Hailu, a versatile athlete, secured 800m silver in Belgrade two years ago and followed up with a fourth-place finish in the 1500m at the World Championships in Oregon, matching her performance at the Tokyo Olympics.

Starting the year strong, Hailu claimed victory in the mile at the World Road Running Championships in Riga, narrowly edging out Welteji. She continued her winning streak with impressive performances, including a 1500m triumph in Torun and Lievin. Her time of 3:55.28 in Torun places her third on the world all-time list, just behind Tsegay’s record.

Welteji, on the other hand, has been a consistent presence at the forefront of middle-distance running. She secured second place behind Hailu in both 1500m races, posting impressive times that rank her among the all-time best. With her recent world mile title and silver in the 1500m at the World Athletics Championships in Budapest, Welteji is eager to add another global gold to her collection.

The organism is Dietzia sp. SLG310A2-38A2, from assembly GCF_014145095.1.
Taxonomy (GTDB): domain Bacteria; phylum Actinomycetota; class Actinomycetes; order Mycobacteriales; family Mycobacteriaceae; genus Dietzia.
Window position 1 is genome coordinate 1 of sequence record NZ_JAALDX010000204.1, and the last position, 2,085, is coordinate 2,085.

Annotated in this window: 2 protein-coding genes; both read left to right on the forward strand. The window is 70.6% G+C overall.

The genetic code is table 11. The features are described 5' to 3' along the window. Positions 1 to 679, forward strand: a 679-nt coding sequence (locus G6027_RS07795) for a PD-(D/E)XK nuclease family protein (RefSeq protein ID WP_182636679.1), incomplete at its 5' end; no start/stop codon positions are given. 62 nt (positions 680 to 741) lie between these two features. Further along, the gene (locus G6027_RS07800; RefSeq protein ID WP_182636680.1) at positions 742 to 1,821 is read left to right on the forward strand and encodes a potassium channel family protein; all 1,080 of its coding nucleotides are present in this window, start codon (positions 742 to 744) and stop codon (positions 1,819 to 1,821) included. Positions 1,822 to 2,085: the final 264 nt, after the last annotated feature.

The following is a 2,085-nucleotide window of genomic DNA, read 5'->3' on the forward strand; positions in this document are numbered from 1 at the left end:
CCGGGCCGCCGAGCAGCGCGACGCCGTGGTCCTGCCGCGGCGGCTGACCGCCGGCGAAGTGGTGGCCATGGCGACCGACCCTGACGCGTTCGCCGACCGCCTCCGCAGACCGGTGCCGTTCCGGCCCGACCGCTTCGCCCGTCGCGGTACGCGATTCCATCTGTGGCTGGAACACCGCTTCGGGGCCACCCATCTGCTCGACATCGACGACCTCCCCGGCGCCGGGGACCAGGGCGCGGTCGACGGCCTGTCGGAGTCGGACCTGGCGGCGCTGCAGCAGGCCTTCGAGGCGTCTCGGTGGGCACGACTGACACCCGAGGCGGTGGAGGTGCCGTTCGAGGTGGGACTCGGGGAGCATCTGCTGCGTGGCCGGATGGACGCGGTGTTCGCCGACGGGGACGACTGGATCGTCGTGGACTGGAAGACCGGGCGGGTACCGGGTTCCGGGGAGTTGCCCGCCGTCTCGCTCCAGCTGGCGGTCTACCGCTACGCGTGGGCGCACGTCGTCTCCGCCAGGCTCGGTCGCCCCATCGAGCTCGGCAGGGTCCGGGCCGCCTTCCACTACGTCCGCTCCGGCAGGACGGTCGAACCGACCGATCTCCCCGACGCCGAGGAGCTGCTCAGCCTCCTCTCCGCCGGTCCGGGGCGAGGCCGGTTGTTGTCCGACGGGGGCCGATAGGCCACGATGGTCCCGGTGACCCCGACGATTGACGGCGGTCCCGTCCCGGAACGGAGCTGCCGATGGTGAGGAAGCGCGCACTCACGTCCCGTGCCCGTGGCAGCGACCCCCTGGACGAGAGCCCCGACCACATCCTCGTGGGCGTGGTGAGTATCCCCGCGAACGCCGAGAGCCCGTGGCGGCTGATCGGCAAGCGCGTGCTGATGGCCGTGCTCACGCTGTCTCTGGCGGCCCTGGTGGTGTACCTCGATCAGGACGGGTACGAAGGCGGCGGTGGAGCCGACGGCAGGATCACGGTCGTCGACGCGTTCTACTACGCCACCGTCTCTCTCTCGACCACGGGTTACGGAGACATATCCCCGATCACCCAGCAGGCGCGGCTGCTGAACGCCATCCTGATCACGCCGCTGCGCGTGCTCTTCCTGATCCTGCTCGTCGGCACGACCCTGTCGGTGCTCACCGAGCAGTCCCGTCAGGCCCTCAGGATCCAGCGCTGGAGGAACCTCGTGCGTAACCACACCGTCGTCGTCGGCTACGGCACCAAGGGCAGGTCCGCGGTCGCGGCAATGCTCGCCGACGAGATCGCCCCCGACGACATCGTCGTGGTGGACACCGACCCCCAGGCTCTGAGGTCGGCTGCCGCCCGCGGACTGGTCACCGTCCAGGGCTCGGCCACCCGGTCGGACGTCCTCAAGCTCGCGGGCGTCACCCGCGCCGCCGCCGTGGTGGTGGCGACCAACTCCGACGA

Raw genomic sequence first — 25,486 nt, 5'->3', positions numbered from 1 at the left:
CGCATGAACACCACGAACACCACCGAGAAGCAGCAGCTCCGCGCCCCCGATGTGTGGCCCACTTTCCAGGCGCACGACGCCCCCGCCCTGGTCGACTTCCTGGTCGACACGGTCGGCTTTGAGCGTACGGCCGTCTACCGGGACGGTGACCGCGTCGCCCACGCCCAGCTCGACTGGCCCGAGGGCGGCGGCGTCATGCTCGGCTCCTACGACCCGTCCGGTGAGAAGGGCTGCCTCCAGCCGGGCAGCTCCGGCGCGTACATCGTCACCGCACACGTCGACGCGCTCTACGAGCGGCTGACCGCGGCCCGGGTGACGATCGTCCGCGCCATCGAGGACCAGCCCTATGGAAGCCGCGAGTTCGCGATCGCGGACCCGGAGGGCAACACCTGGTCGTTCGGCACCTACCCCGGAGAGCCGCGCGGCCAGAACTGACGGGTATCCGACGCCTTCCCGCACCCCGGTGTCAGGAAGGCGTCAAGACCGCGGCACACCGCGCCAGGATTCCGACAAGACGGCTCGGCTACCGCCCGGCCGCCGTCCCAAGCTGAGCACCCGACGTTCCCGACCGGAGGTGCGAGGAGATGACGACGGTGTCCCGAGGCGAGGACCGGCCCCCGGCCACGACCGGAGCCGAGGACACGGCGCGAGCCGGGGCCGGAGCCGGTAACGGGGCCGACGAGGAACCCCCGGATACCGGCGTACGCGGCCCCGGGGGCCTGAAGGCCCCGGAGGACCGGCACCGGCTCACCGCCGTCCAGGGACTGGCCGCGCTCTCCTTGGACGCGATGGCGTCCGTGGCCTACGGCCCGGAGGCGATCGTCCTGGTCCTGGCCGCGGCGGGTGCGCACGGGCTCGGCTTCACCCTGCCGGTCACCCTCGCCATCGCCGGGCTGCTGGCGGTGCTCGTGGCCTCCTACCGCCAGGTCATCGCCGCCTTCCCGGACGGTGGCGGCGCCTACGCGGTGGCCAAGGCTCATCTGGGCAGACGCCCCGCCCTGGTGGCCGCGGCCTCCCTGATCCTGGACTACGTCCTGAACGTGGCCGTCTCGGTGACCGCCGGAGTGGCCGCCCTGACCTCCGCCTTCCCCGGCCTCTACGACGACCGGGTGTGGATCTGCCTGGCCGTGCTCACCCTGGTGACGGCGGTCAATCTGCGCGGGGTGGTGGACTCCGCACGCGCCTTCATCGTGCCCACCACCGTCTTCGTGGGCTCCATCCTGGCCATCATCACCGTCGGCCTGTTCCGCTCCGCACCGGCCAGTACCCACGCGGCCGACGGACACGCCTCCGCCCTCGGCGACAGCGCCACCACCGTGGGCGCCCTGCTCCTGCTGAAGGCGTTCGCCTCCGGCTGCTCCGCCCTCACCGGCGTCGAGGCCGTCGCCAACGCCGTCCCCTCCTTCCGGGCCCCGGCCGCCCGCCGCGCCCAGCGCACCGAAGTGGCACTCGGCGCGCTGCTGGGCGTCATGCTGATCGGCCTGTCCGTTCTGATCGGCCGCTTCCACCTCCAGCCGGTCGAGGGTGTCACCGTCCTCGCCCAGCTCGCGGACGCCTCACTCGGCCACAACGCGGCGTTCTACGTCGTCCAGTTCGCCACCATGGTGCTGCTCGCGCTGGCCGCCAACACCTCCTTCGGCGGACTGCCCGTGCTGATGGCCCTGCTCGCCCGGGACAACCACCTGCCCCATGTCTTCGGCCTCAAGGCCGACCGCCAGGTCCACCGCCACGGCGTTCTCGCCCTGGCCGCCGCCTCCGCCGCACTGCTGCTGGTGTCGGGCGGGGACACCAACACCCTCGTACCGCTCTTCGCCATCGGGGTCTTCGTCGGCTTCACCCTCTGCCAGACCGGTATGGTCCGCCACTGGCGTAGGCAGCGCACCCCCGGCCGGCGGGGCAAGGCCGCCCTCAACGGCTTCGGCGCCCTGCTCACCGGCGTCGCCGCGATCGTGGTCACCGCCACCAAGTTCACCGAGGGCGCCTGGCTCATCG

Samuel Tefera looking for a third crown in Glasgow.

Though not a frequent racer in recent times, Samuel Tefera still commands attention at the World Indoor Championships. The 24-year-old Ethiopian is on the cusp of history, aiming to secure his third consecutive world indoor 1500m title in Glasgow. Despite his limited appearances on the track, Tefera’s talent makes him a formidable contender in the field in Glasgow.

Six years ago, Tefera made a significant mark on the indoor track scene in Birmingham. At the tender age of 18 and with only a handful of indoor races under his belt, he clinched his first world indoor crown.

Samuel Tefera takes WIC Belgrade 2022 1,500m, photo by World Athletics.